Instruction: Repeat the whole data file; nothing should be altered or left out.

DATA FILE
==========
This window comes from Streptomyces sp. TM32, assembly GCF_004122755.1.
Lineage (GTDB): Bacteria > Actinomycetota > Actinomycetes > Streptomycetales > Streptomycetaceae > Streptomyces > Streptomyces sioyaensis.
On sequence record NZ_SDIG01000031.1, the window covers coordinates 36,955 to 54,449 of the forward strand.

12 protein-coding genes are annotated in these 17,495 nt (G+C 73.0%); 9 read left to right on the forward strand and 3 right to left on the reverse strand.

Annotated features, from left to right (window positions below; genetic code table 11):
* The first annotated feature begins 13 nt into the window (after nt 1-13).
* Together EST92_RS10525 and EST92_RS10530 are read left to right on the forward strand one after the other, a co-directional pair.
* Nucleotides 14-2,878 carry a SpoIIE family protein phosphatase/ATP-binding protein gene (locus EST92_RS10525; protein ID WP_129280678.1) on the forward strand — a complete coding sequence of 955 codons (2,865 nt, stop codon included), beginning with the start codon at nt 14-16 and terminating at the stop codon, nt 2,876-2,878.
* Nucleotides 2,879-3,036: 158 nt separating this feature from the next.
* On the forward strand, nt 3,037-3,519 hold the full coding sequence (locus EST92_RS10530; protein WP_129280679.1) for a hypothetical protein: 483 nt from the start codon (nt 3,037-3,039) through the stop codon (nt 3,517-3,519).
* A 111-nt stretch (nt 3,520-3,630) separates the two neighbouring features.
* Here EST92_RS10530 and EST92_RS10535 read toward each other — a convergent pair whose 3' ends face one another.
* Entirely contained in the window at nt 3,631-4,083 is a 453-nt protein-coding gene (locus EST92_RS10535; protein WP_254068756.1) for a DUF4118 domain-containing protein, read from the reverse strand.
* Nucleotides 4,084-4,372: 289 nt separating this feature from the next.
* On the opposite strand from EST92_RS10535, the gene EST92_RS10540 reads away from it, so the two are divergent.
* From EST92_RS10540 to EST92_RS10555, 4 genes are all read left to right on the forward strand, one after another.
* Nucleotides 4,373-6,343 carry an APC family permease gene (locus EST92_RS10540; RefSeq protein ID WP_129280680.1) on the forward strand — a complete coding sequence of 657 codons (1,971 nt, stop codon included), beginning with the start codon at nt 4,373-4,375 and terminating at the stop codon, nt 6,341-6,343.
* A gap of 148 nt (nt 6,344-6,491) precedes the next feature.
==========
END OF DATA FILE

This window comes from Streptomyces sp. TM32, assembly GCF_004122755.1.
Lineage (GTDB): Bacteria > Actinomycetota > Actinomycetes > Streptomycetales > Streptomycetaceae > Streptomyces > Streptomyces sioyaensis.
On sequence record NZ_SDIG01000031.1, the window covers coordinates 36,955 to 54,449 of the forward strand.

12 protein-coding genes are annotated in these 17,495 nt (G+C 73.0%); 9 read left to right on the forward strand and 3 right to left on the reverse strand.

Annotated features, from left to right (window positions below; genetic code table 11):
* The first annotated feature begins 13 nt into the window (after nt 1-13).
* Together EST92_RS10525 and EST92_RS10530 are read left to right on the forward strand one after the other, a co-directional pair.
* Nucleotides 14-2,878 carry a SpoIIE family protein phosphatase/ATP-binding protein gene (locus EST92_RS10525; protein ID WP_129280678.1) on the forward strand — a complete coding sequence of 955 codons (2,865 nt, stop codon included), beginning with the start codon at nt 14-16 and terminating at the stop codon, nt 2,876-2,878.
* Nucleotides 2,879-3,036: 158 nt separating this feature from the next.
* On the forward strand, nt 3,037-3,519 hold the full coding sequence (locus EST92_RS10530; protein WP_129280679.1) for a hypothetical protein: 483 nt from the start codon (nt 3,037-3,039) through the stop codon (nt 3,517-3,519).
* A 111-nt stretch (nt 3,520-3,630) separates the two neighbouring features.
* Here EST92_RS10530 and EST92_RS10535 read toward each other — a convergent pair whose 3' ends face one another.
* Entirely contained in the window at nt 3,631-4,083 is a 453-nt protein-coding gene (locus EST92_RS10535; protein WP_254068756.1) for a DUF4118 domain-containing protein, read from the reverse strand.
* Nucleotides 4,084-4,372: 289 nt separating this feature from the next.
* On the opposite strand from EST92_RS10535, the gene EST92_RS10540 reads away from it, so the two are divergent.
* From EST92_RS10540 to EST92_RS10555, 4 genes are all read left to right on the forward strand, one after another.
* Nucleotides 4,373-6,343 carry an APC family permease gene (locus EST92_RS10540; RefSeq protein ID WP_129280680.1) on the forward strand — a complete coding sequence of 657 codons (1,971 nt, stop codon included), beginning with the start codon at nt 4,373-4,375 and terminating at the stop codon, nt 6,341-6,343.
* A gap of 148 nt (nt 6,344-6,491) precedes the next feature.